Geographic research on environmental justice and risk is moving beyond its conventional focus on proximity and spatial distribution, increasingly recognizing multiple spatialities entailed in other dimensions of environmental justice—including recognition and participation—and
in risk itself. Critical scholarship on environmental justice, however, has insufficiently considered the process of risk assessment, and research on the construction of risk has not fully engaged with the implications of environmental justice. Through analysis of human health risk assessment
at the St. Regis Superfund site, on the Leech Lake Reservation in Minnesota, this article investigates intersections between spatialities of risk and spatialities of environmental justice as participation and recognition. I argue that the historical production of the reservation as place,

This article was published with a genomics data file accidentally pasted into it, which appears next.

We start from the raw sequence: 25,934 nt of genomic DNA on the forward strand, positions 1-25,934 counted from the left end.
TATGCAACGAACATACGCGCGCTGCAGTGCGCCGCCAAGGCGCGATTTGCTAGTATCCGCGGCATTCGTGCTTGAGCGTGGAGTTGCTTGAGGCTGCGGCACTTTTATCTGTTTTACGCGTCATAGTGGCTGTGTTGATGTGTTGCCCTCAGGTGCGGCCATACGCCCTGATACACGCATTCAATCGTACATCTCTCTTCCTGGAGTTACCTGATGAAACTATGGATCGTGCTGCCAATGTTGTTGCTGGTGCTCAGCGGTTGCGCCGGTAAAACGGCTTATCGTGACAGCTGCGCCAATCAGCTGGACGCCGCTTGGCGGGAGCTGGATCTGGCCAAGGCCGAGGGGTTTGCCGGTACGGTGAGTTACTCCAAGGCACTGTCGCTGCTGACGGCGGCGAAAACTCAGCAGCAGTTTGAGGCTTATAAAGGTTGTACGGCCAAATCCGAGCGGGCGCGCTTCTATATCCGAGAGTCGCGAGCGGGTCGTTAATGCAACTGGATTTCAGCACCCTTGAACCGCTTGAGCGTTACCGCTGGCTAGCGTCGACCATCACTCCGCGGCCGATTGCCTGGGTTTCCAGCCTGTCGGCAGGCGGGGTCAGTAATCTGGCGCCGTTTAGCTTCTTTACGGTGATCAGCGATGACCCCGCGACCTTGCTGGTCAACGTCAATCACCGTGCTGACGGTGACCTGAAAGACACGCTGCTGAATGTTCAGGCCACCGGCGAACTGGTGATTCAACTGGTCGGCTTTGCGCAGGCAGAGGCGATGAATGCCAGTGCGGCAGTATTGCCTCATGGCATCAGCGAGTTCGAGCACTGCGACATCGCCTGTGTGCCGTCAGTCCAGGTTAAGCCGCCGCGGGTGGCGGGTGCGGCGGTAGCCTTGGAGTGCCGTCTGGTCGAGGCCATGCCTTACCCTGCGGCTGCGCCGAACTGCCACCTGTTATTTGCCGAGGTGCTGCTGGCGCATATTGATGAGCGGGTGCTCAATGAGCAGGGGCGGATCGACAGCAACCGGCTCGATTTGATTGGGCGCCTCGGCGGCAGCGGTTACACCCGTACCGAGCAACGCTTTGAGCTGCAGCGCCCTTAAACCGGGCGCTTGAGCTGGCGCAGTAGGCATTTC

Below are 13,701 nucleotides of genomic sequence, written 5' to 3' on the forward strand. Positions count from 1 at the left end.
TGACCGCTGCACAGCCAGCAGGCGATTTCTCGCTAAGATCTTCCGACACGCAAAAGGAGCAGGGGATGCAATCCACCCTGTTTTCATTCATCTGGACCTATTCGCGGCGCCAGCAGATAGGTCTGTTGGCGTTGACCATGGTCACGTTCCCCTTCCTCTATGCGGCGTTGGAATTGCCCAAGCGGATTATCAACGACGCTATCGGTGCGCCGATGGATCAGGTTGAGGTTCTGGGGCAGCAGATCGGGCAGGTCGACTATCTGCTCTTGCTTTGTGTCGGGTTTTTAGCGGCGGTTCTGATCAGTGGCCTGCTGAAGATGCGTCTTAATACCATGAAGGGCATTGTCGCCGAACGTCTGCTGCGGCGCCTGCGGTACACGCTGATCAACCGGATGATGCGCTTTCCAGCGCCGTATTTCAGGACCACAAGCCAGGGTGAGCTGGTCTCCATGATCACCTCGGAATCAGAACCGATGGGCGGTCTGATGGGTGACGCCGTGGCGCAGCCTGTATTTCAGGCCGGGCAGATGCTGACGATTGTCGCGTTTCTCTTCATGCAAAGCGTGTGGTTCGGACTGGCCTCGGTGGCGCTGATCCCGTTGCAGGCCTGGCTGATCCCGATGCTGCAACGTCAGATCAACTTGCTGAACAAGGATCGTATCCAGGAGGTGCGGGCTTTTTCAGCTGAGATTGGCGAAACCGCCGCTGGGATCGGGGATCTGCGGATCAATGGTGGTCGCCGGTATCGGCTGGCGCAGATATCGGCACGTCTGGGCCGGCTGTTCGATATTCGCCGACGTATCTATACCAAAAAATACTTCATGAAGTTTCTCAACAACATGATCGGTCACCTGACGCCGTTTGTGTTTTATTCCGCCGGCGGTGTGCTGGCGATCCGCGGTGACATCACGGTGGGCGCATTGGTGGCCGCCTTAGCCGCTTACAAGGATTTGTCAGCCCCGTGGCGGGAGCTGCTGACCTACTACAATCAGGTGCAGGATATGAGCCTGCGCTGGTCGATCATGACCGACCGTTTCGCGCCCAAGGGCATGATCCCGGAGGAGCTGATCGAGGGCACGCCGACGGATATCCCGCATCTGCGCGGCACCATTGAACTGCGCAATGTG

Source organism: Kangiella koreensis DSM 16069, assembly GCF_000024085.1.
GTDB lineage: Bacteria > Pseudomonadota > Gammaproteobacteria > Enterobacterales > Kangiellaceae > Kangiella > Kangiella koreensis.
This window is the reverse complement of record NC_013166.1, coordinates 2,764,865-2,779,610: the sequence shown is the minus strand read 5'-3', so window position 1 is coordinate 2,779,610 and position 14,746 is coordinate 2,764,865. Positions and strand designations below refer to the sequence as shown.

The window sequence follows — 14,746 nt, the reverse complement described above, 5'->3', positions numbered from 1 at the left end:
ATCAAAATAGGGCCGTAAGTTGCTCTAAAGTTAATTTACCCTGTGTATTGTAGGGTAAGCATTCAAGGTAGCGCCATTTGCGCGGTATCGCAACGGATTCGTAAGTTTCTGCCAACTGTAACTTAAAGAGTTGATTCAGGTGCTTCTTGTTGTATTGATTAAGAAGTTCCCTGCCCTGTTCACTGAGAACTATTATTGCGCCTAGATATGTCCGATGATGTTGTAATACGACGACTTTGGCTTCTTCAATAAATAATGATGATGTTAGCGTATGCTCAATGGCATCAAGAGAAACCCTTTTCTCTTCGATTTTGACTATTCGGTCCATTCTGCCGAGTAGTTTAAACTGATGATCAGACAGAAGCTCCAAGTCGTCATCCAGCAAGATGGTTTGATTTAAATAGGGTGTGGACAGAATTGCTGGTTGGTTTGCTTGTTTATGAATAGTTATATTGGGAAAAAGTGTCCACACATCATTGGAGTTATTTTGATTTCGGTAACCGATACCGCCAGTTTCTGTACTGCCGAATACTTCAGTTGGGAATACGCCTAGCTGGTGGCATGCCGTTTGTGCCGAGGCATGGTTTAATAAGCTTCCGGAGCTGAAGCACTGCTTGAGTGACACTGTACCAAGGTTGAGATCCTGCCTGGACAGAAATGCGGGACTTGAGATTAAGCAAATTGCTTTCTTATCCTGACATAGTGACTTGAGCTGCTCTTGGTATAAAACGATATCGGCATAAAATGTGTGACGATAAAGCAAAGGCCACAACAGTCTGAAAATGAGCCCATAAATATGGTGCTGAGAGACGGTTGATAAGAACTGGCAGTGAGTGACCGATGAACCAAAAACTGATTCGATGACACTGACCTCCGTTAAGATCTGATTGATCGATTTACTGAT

territory, and scale lies at the origin not only of distributive injustices but also of injustices of misrecognition and marginalized participation in the assessment and management of risk. On the other hand, I contend that changing scalar and network spatial relations enabled the Leech Lake
Band of Ojibwe to strengthen the risk assessment by taking the significance of the reservation into account, as a place and territory associated with rights to tribal traditional lifeways. Nonetheless, the circulation of dominant assumptions about race and property continues to structure the
“playing field” of risk assessment as uneven, and scholarship and policy on environmental justice and risk need to attend to this asymmetry.
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